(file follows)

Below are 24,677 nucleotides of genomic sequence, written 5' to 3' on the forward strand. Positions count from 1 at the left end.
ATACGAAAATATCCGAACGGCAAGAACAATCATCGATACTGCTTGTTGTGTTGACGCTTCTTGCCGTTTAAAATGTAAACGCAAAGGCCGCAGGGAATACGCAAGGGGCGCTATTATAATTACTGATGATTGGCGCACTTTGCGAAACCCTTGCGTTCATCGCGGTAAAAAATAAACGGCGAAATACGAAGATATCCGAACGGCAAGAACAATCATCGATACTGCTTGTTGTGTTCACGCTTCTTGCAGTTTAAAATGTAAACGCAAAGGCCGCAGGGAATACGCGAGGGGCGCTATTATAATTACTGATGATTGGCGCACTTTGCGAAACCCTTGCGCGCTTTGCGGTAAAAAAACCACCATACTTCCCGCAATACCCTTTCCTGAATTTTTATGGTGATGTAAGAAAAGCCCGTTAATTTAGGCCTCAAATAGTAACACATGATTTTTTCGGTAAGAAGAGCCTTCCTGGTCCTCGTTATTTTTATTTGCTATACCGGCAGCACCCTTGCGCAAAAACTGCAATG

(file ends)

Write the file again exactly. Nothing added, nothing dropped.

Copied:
Below are 24,677 nucleotides of genomic sequence, written 5' to 3' on the forward strand. Positions count from 1 at the left end.
ATACGAAAATATCCGAACGGCAAGAACAATCATCGATACTGCTTGTTGTGTTGACGCTTCTTGCCGTTTAAAATGTAAACGCAAAGGCCGCAGGGAATACGCAAGGGGCGCTATTATAATTACTGATGATTGGCGCACTTTGCGAAACCCTTGCGTTCATCGCGGTAAAAAATAAACGGCGAAATACGAAGATATCCGAACGGCAAGAACAATCATCGATACTGCTTGTTGTGTTCACGCTTCTTGCAGTTTAAAATGTAAACGCAAAGGCCGCAGGGAATACGCGAGGGGCGCTATTATAATTACTGATGATTGGCGCACTTTGCGAAACCCTTGCGCGCTTTGCGGTAAAAAAACCACCATACTTCCCGCAATACCCTTTCCTGAATTTTTATGGTGATGTAAGAAAAGCCCGTTAATTTAGGCCTCAAATAGTAACACATGATTTTTTCGGTAAGAAGAGCCTTCCTGGTCCTCGTTATTTTTATTTGCTATACCGGCAGCACCCTTGCGCAAAAACTGCAATG